DIY ECU Handles Predator 212cc Engine Fuel Injection Conversion

Carlos Takeshita wanted his 212cc Predator engine to have fuel injection, so he built this DIY ECU to control the conversion.

Cameron Coward
1 month agoVehicles / Automotive / Sensors

Fuel injection may be almost universal in the automotive world today, but small engines are another story. Though carburetors may be temperamental and more difficult to understand, they are simple mechanical devices that cost very little to manufacture and that don’t require computers — perfect for lawnmowers, generators, and other applications where efficiency and power output are low priorities. But Carlos Takeshita, a mechanical engineering student at UC San Diego, wanted his 212cc Predator engine to have fuel injection, so he built this DIY ECU to control the conversion.

This is an inexpensive 6.5HP engine from Harbor Freight originally used for a mini bike project. You could buy this engine brand new today for just $119.99 and it would, of course, be carbureted. It is intended for lawnmowers and other simple machines, so low cost was likely the top design goal.

But Takeshita wanted a way to experiment with electronics and firmware, and this engine was the perfect platform for that. It also gave him the opportunity to practice some of the mechanical engineering he was learning in school.

The parts required for the conversion consisted of a fuel cell, a fuel pump, an intake manifold, the injector itself, a battery, a custom crankshaft position sensor system, and the DIY ECU. That last part was made using a Teensy 4.0 microcontroller development board.

Timing is critical, so the crankshaft position sensor was very important. It is a missing-tooth wheel made of ferrous steel and the Teensy can monitor its rotation through a Hall effect sensor. The missing tooth helps the Teensy verify TDC (Top Dead Center) with each rotation. This lets the Teensy control injector timing and could also give it the ability to control spark timing in the future, if Takeshita decides to add that.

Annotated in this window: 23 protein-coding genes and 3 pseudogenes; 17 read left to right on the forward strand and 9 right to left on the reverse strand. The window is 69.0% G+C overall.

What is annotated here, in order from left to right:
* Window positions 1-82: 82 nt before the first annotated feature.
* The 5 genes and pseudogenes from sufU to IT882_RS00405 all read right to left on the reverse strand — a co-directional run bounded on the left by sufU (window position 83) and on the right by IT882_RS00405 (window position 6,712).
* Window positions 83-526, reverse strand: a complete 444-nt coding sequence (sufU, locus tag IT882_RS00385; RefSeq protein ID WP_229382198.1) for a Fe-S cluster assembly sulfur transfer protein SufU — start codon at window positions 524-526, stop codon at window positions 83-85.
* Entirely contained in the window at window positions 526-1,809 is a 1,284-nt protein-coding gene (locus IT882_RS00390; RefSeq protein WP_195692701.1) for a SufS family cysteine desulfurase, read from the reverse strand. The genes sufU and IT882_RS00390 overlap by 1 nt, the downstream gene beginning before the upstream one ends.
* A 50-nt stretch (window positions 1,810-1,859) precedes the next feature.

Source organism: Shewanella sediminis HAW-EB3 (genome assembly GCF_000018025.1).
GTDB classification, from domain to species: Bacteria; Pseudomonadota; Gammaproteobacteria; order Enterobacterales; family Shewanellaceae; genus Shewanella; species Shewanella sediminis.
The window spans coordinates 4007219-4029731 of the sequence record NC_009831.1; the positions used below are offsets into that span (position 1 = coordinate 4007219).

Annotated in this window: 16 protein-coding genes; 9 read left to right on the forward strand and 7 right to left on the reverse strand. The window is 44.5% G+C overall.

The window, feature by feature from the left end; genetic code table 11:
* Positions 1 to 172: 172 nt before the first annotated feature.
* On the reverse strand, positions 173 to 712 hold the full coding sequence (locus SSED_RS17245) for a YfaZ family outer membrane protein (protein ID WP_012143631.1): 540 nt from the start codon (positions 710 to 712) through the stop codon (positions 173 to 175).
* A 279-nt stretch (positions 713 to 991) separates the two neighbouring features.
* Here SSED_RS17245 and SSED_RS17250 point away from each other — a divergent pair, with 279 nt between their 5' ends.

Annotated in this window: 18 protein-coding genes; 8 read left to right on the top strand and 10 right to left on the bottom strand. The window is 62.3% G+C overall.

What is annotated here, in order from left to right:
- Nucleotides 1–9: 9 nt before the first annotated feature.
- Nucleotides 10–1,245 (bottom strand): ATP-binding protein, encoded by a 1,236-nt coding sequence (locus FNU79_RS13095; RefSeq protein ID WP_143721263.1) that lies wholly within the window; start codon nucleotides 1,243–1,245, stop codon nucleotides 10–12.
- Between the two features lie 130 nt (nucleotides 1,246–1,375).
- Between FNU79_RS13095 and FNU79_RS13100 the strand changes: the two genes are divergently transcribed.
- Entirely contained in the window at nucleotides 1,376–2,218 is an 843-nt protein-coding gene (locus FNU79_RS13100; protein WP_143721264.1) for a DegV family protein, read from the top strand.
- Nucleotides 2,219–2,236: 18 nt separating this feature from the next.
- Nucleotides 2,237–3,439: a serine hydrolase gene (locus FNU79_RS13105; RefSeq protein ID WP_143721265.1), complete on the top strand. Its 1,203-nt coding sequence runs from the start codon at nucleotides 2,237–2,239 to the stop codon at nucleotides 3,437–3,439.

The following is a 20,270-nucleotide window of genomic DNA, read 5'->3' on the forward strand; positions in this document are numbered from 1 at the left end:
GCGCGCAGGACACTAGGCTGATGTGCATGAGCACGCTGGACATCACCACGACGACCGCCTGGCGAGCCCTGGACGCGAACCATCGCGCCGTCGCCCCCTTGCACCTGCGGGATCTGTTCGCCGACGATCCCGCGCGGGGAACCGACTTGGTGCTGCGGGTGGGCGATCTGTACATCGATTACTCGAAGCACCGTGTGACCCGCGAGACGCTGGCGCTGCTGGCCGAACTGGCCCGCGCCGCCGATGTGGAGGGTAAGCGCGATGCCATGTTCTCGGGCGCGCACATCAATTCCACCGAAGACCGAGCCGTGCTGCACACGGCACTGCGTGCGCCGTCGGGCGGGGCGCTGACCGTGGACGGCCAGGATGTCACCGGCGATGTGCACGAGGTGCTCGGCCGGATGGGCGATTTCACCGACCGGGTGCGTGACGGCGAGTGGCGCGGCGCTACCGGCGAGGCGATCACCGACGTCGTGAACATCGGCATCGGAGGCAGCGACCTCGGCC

The Teensy knows the crankshaft’s position and speed, and also monitors a MAP (Manifold Air Pressure) sensor mounted on the custom intake manifold. That data is all it needs and the custom firmware is responsible for controlling the injector through a TI LM1949.

But tuning is tricky — especially without a way to reliably measure power output — and Takeshita hasn’t perfected that yet. All it takes is tweaking the variables in firmware, so he can experiment as much as he likes. Still, engine tuning is almost an artform of its own. Regardless, the engineering was a success and Takeshita achieved his goal of giving this small engine fuel injection.

Cameron Coward
Writer for Hackster News. Proud husband and dog dad. Maker and serial hobbyist. Check out my YouTube channel: Serial Hobbyism
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